Children of the Moor – Infamous Killers of HM Prison Durham

Durham prison is a notorious prison for class B men from around England and is well known for being one of the best prisons in the country. But it wasn’t always class B. Historically known as a class A prison – and a home of some of the worst criminals in England – Durham has become acquainted with the worst of the worst.

But who exactly are they?

Well, it’s my job to tell you: welcome to the Children of the Moor.

Our first Culprit was born and raised in Glasgow, Scotland to a Miss Peggy Stuart. As a single mother who had to work two jobs just to support herself, Peggy was unfortunately forced to put her four-month-old son up for adoption. He was soon adopted by a couple but continued to have visits from Peggy until he was 12. Although he continued to see his birth mother, he was never aware of who she actually was – and never knew the identity of his father. Due to this, he grew up lonely and started to gain some difficult behaviours, such as temper tantrums when he couldn’t get his own way. But who would suspect a temper tantrum from a child to be deadly? Aren’t they normal?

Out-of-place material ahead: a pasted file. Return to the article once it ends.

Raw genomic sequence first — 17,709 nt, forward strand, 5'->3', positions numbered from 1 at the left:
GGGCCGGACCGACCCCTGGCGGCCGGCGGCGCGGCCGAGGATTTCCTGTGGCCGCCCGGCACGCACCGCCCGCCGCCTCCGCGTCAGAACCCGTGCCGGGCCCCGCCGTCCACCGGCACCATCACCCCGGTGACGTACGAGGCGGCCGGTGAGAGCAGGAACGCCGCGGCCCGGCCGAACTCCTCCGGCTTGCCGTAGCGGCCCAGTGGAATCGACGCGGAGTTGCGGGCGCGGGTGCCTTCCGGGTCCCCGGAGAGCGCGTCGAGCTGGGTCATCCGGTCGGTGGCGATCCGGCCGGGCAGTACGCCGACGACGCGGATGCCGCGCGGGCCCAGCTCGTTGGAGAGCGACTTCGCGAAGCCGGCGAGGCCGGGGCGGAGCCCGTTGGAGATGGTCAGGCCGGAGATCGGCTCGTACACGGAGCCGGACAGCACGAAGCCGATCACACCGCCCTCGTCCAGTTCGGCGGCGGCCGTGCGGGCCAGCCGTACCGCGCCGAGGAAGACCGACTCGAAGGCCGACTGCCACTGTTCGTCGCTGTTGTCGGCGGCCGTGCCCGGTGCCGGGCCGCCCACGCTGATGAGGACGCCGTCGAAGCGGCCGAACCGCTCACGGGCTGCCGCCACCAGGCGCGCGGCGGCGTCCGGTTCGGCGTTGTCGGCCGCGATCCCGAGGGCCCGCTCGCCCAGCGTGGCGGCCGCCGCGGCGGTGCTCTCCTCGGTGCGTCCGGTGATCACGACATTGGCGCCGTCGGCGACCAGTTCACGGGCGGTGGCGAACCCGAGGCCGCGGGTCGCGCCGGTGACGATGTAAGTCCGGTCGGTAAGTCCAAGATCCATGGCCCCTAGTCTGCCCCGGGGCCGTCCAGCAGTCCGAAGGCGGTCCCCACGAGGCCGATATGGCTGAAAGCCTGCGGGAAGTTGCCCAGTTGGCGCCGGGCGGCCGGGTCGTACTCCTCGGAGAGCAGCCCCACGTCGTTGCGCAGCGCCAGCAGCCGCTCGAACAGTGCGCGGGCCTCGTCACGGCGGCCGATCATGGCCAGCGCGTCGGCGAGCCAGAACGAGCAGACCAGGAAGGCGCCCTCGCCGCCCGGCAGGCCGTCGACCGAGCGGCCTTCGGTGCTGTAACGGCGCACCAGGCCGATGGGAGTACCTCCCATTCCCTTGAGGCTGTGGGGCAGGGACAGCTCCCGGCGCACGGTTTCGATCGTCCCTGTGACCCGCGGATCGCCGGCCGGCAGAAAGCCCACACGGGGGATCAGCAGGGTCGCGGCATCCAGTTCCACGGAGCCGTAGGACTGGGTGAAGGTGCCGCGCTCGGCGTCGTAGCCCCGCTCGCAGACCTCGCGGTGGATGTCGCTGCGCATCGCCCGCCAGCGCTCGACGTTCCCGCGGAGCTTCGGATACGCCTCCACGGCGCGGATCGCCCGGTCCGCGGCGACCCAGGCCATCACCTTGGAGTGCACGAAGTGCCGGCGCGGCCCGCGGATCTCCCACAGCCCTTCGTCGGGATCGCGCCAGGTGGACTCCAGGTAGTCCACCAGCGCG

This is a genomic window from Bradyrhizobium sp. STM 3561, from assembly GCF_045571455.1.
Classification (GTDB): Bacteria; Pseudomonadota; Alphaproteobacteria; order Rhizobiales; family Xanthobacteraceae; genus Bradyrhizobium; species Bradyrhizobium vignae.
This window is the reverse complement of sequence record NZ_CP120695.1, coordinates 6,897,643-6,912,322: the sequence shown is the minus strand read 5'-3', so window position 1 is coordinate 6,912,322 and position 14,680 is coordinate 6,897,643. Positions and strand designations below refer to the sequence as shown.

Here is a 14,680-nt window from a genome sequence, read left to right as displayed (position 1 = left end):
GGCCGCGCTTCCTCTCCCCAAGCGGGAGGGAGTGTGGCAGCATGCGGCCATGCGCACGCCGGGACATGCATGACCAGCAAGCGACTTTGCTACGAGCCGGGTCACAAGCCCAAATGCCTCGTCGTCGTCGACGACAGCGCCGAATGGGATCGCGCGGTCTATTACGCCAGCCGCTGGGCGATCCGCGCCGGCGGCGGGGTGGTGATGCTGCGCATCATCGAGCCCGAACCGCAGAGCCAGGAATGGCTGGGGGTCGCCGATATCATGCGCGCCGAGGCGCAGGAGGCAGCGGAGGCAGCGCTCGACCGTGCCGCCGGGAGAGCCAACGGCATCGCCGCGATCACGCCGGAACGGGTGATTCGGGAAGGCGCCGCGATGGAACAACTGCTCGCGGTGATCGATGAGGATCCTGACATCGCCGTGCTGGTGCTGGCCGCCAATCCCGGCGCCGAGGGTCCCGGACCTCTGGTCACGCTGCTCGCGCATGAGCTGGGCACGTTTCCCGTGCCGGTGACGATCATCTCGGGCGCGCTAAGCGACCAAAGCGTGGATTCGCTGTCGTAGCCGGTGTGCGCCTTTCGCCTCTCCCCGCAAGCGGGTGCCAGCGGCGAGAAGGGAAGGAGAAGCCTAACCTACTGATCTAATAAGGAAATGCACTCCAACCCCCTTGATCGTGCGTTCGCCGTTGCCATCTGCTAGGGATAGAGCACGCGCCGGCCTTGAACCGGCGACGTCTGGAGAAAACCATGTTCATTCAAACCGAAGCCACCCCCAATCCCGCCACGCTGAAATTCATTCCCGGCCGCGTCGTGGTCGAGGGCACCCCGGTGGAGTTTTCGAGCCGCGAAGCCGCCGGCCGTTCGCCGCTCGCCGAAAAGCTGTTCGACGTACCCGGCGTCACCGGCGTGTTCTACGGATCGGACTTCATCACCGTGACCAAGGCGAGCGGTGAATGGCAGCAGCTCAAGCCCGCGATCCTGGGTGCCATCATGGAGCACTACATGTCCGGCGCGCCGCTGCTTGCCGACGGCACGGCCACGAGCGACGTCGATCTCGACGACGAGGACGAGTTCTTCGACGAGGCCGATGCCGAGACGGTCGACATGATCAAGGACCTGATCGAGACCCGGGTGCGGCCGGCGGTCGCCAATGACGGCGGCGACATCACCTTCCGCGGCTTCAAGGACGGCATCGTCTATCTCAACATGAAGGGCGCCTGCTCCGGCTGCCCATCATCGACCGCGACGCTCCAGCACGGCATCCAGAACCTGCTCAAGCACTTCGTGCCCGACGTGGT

Skip a few years into the future, and the young teen began to sense a fascination with the Nazis and the politics surrounding them; this soon led to him starting a career in petty crime and burglary. One house became two, and two became three until he soon saw the age of 16 and was forced to move back in with Miss Peggy and his new step-father – Patrick Brady.

This is the life of Ian Brady.

After the young Ian Brady had settled in with his “new” family, he decided to replace the hole in his heart with a new father, and soon legally changed his surname to Brady. To any teen, a new family and new name would scream a new opportunity to start afresh, but not to the young Brady; he continued to delve into the world of The Third Reich and the writings of Marquis De Sade, alongside numerous other sadistic authors. This was only fuel to the fire, as Ian continued to commit petty crimes until he was sentenced to Strangeways Prison at 17.

Tied to Love

In 1957, Ian Brady was released from prison and he found it found it hard to land a stable job. This led him to move from place to place, never holding a career for too long until he moved elsewhere. That is until the year 1961 when he found a job as a stock clerk in Manchester.